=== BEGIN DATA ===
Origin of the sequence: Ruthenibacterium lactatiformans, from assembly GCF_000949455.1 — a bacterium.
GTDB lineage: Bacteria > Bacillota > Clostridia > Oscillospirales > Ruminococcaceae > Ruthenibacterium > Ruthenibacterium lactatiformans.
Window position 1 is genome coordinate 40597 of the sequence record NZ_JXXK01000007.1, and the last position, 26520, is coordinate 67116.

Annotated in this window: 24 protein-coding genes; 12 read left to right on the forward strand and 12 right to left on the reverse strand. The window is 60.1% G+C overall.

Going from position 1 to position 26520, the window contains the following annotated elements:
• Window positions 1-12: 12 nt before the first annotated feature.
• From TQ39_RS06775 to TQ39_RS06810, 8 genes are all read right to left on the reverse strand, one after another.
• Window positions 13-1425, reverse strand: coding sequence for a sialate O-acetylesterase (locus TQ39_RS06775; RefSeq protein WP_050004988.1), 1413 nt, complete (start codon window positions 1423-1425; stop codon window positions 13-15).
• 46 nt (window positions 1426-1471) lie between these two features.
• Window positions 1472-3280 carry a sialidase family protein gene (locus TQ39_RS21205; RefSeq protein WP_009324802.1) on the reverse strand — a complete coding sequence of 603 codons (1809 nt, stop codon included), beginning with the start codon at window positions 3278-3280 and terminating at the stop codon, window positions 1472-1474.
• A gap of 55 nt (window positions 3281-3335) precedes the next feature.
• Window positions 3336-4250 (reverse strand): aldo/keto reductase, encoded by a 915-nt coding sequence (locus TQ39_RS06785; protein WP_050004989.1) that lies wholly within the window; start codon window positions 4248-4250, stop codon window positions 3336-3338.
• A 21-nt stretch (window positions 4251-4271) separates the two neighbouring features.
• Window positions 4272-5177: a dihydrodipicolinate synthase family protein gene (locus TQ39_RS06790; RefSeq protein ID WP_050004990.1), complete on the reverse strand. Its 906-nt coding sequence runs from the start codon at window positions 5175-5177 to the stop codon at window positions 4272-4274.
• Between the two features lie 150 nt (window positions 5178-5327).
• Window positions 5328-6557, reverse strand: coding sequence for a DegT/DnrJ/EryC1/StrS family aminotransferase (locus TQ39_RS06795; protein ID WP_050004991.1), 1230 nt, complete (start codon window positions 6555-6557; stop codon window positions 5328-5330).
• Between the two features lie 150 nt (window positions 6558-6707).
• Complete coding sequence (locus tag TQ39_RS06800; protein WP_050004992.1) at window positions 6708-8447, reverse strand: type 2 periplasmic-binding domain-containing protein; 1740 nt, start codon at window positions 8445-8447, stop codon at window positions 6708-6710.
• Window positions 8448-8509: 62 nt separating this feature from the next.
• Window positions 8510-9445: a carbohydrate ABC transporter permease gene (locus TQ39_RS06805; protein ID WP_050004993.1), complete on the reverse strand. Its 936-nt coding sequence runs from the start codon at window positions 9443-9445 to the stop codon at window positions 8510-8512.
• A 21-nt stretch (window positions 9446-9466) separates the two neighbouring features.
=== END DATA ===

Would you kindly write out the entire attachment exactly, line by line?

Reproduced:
Origin of the sequence: Ruthenibacterium lactatiformans, from assembly GCF_000949455.1 — a bacterium.
GTDB lineage: Bacteria > Bacillota > Clostridia > Oscillospirales > Ruminococcaceae > Ruthenibacterium > Ruthenibacterium lactatiformans.
Window position 1 is genome coordinate 40597 of the sequence record NZ_JXXK01000007.1, and the last position, 26520, is coordinate 67116.

Annotated in this window: 24 protein-coding genes; 12 read left to right on the forward strand and 12 right to left on the reverse strand. The window is 60.1% G+C overall.

Going from position 1 to position 26520, the window contains the following annotated elements:
• Window positions 1-12: 12 nt before the first annotated feature.
• From TQ39_RS06775 to TQ39_RS06810, 8 genes are all read right to left on the reverse strand, one after another.
• Window positions 13-1425, reverse strand: coding sequence for a sialate O-acetylesterase (locus TQ39_RS06775; RefSeq protein WP_050004988.1), 1413 nt, complete (start codon window positions 1423-1425; stop codon window positions 13-15).
• 46 nt (window positions 1426-1471) lie between these two features.
• Window positions 1472-3280 carry a sialidase family protein gene (locus TQ39_RS21205; RefSeq protein WP_009324802.1) on the reverse strand — a complete coding sequence of 603 codons (1809 nt, stop codon included), beginning with the start codon at window positions 3278-3280 and terminating at the stop codon, window positions 1472-1474.
• A gap of 55 nt (window positions 3281-3335) precedes the next feature.
• Window positions 3336-4250 (reverse strand): aldo/keto reductase, encoded by a 915-nt coding sequence (locus TQ39_RS06785; protein WP_050004989.1) that lies wholly within the window; start codon window positions 4248-4250, stop codon window positions 3336-3338.
• A 21-nt stretch (window positions 4251-4271) separates the two neighbouring features.
• Window positions 4272-5177: a dihydrodipicolinate synthase family protein gene (locus TQ39_RS06790; RefSeq protein ID WP_050004990.1), complete on the reverse strand. Its 906-nt coding sequence runs from the start codon at window positions 5175-5177 to the stop codon at window positions 4272-4274.
• Between the two features lie 150 nt (window positions 5178-5327).
• Window positions 5328-6557, reverse strand: coding sequence for a DegT/DnrJ/EryC1/StrS family aminotransferase (locus TQ39_RS06795; protein ID WP_050004991.1), 1230 nt, complete (start codon window positions 6555-6557; stop codon window positions 5328-5330).
• Between the two features lie 150 nt (window positions 6558-6707).
• Complete coding sequence (locus tag TQ39_RS06800; protein WP_050004992.1) at window positions 6708-8447, reverse strand: type 2 periplasmic-binding domain-containing protein; 1740 nt, start codon at window positions 8445-8447, stop codon at window positions 6708-6710.
• Window positions 8448-8509: 62 nt separating this feature from the next.
• Window positions 8510-9445: a carbohydrate ABC transporter permease gene (locus TQ39_RS06805; protein ID WP_050004993.1), complete on the reverse strand. Its 936-nt coding sequence runs from the start codon at window positions 9443-9445 to the stop codon at window positions 8510-8512.
• A 21-nt stretch (window positions 9446-9466) separates the two neighbouring features.